Yasovarman I built this small temple with three prasats on a single plinth, like his two mountain temples, Phnom Krom and Phom Bok but without the four "crematoria" and service buildings. Today only a single shrine rises above the level of its lintel; the flanking shrines are slightly smaller than the central one, the usual practice at other Khmer sites where prasats share a common plinth. Groupings of three prasats are also characteristic of Cham temples, though their tower's proportions are taller and, rather than projections, their walls are divided by pilasters. The king placed this shrine north of his state "temple mountain," Phnom Bakheng, on the road leading from Angkor Wat to the future capital at Angkor Thom, the main north-south artery and axis of the Angkor complex. The remaining lintel over the central portal has one of the most frequently depicted scenes in Khmer art: Indra, a Vedic god equivalent with Zeus, on his three-headed elephant, Airavata, one of the jewels or ratnas brought to the surface by the "Churning of the Ocean of Milk," in additional to its principle purpose, obtaining amrita or the elixir of immortality for the gods. 




This remnant of this single prasat shrine hardly counts as a temple or a site. Indeed, it is frequently confused with another equally marginal ruin, Prasat Sak Kraop, just visible to its right and rear in this photograph. Both date from the reign of Yasovarman I and are located just north of Prasat Bei along the same highway, next to what would become the moat of the future capital, Angkor Thom. This shrine is distinguished, if at all, by the two plinths on which its standard Khmer "shrine aedicule" sat, similar to the narrow plinth constituting the first terrace at Ak Yom (700-725), raising the question: when does a platform or plinth (jagati or pitha in Indian temple terminology, stereobate in Greek) become a terrace? Two models for "temple mountains" seem to have coexisted at Angkor, a strict step pyramid like Phnom Bakheng and a series of broader, grass-covered terraces as at Ak Yom or the first terraces of Ankgor Wat and the Bayon. At Pre Rup (961) and Ta Keo (c.1000) this ambivalence was expressed structurally by wide first and second terraces, followed by the steep ascent for the remaining three, themselves further subdivided by intermediate tiers into a step pyramid. This was obviously an architectural stopgap finally resolved by the three terrace “temple mountains” of the Baphuon, Angkor Wat and the Bayon.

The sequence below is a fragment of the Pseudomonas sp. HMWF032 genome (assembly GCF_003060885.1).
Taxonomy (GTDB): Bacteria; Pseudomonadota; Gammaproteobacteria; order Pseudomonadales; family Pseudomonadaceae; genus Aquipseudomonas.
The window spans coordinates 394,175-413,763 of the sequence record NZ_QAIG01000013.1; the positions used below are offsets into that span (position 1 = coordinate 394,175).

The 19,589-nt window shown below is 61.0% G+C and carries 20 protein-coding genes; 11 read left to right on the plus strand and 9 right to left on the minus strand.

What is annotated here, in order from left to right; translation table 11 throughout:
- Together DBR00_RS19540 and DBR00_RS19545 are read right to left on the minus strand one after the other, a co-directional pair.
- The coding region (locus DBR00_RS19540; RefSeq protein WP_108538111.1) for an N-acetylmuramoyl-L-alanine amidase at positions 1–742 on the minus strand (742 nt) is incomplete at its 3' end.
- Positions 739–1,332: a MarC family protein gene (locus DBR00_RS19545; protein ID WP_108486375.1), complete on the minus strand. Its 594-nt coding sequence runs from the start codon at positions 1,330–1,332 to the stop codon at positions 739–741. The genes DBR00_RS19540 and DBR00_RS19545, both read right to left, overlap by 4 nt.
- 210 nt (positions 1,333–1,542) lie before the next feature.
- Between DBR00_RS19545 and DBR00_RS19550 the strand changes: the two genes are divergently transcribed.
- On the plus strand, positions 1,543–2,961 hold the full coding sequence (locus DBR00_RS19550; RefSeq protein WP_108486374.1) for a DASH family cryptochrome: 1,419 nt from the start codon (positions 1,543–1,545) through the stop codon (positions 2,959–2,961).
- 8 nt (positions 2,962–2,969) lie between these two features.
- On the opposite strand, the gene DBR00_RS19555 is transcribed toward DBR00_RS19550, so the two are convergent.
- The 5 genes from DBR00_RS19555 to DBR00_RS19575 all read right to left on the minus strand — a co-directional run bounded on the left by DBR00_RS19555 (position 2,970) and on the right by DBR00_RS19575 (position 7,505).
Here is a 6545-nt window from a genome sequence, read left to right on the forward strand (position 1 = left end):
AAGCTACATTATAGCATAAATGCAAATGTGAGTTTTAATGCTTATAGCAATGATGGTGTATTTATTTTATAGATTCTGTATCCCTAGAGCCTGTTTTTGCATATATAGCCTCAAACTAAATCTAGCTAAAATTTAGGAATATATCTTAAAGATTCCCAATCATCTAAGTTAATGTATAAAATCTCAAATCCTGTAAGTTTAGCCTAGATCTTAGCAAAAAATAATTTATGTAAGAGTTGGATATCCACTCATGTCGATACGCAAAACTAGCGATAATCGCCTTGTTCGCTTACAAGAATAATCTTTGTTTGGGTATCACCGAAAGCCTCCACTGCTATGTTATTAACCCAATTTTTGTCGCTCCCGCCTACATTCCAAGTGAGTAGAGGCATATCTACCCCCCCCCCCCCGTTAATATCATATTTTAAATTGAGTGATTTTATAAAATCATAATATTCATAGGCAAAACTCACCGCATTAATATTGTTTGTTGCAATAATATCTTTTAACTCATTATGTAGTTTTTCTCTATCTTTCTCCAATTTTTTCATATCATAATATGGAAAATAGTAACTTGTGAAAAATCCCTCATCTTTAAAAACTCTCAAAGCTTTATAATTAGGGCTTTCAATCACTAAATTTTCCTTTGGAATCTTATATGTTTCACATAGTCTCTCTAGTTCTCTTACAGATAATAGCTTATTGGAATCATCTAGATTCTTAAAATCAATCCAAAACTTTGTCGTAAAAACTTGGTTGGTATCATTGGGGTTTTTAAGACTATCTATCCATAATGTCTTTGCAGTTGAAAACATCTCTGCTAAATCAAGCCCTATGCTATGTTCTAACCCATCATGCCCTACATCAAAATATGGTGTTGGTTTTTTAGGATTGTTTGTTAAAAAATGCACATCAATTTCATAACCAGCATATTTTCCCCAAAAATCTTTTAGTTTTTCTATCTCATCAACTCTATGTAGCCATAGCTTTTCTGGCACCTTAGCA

The stone in the foreground of this photograph may be the linga from this shrine or from another. Lingas are thought to have originally been, svayambhulinga, a linga "born of itself," that is, naturally occurring, a rocky outcrop, boulder or stone, vaguely resembling a phallus and imbued with supernatural power as a consequence of arising from an animist nature. It was only later that manusi linga or man-made lingas were carved into aniconic cones, then tripartite lingas, with a square base for Brahma, an octagonal center for Vishnu and a bullet-headed top for Shiva, thus representing the essential unity among the Trimurti. Finally mukhalingas, lingas with one of up to five faces of Shiva appeared laying the way for  representational images of the god emerging from the linga and, eventually, fully anthropomorphic statues of the god in any of his various aspects or manifestations, e.g., Nataraja, "Lord of the Dance" of destruction, or Bhikshatana, "Divine Mendicant." As the pre-eminent symbol of creative force, the linga is ultimately equivalent with the male principle, purusha, and the absolute, Brahman.




Sometimes confused with Thma Bay Kaek to its south (previous photo), all that remains of this shrine is its door frame and a re-dented laterite terrace. It could be seen poetically as symbolic of Angkor – a door onto a vanished, irrecoverable past or a question without an answer.  Some make out a figure other than a kala, perhaps Vishnu's mount, Garuda, on the lintel, holding the two ends of a garland which bulges slightly before ending in small inward-scrolling volutes, characteristic of lintels of this period. The shrine retains a yoni, a dish symbolizing a vulva, which would have received ablutions or offerings of ghee poured over its linga; it is not visible in this photo because it sits below the doorsill. It does indicate where the shrine's garbagriha was located and confirms it  dedicateion to Shiva. 



Yashovarman I's temples, Phnom Bakheng, Prasat Bei, Thma Bay Kaek and Prasat Sak Kraop, as well as his successor, Harshavarman I's (915-c.923), Baksei Chamkrong line the western side of the highway leading to this moat surrounding the site of Angkor Thom. Its construction may have been started when the Khmer capital was shifted permanently to this site sometime after the beginning of the 11th Century but there is epigraphic proof that it was greatly expanded and fortified in 1181 by Jayavarman VII when he repopulated the city after its sack by the Cham in 1177. This defensive perimeter was clearly intended to prevent such a catastrophe in the future; indeed, the city was so well-fortified that it became the permanent Khmer capital until its sacks by Ayutthaya in 1352 and 1393 led to a retreat to Phnom Penh and the virtual abandonment of Angkor. Jayavarman VII also built a 5 m high, 3 km square peripheral wall around Angkor Thom lining the moat, a part of which is visible on the right; the bridge and South Gate to the city remain just out of frame.